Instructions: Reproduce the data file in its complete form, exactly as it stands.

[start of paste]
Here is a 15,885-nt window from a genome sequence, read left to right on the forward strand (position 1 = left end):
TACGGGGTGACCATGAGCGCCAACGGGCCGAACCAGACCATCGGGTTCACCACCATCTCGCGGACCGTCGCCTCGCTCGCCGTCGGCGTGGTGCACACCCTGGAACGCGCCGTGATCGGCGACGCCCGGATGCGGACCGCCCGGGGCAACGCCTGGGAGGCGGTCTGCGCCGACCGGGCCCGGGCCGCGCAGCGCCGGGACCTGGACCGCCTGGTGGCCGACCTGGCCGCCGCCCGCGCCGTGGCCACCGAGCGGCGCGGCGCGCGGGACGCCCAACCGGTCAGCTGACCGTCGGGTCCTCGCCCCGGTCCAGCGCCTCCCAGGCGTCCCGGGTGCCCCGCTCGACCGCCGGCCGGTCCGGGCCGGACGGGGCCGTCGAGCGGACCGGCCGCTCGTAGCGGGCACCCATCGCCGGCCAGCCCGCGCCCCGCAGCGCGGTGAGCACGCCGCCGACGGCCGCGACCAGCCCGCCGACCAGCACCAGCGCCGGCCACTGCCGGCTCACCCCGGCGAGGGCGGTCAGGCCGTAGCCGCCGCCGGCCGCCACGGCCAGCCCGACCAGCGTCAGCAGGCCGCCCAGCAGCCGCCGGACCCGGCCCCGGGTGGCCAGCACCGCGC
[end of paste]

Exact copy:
Here is a 15,885-nt window from a genome sequence, read left to right on the forward strand (position 1 = left end):
TACGGGGTGACCATGAGCGCCAACGGGCCGAACCAGACCATCGGGTTCACCACCATCTCGCGGACCGTCGCCTCGCTCGCCGTCGGCGTGGTGCACACCCTGGAACGCGCCGTGATCGGCGACGCCCGGATGCGGACCGCCCGGGGCAACGCCTGGGAGGCGGTCTGCGCCGACCGGGCCCGGGCCGCGCAGCGCCGGGACCTGGACCGCCTGGTGGCCGACCTGGCCGCCGCCCGCGCCGTGGCCACCGAGCGGCGCGGCGCGCGGGACGCCCAACCGGTCAGCTGACCGTCGGGTCCTCGCCCCGGTCCAGCGCCTCCCAGGCGTCCCGGGTGCCCCGCTCGACCGCCGGCCGGTCCGGGCCGGACGGGGCCGTCGAGCGGACCGGCCGCTCGTAGCGGGCACCCATCGCCGGCCAGCCCGCGCCCCGCAGCGCGGTGAGCACGCCGCCGACGGCCGCGACCAGCCCGCCGACCAGCACCAGCGCCGGCCACTGCCGGCTCACCCCGGCGAGGGCGGTCAGGCCGTAGCCGCCGCCGGCCGCCACGGCCAGCCCGACCAGCGTCAGCAGGCCGCCCAGCAGCCGCCGGACCCGGCCCCGGGTGGCCAGCACCGCGC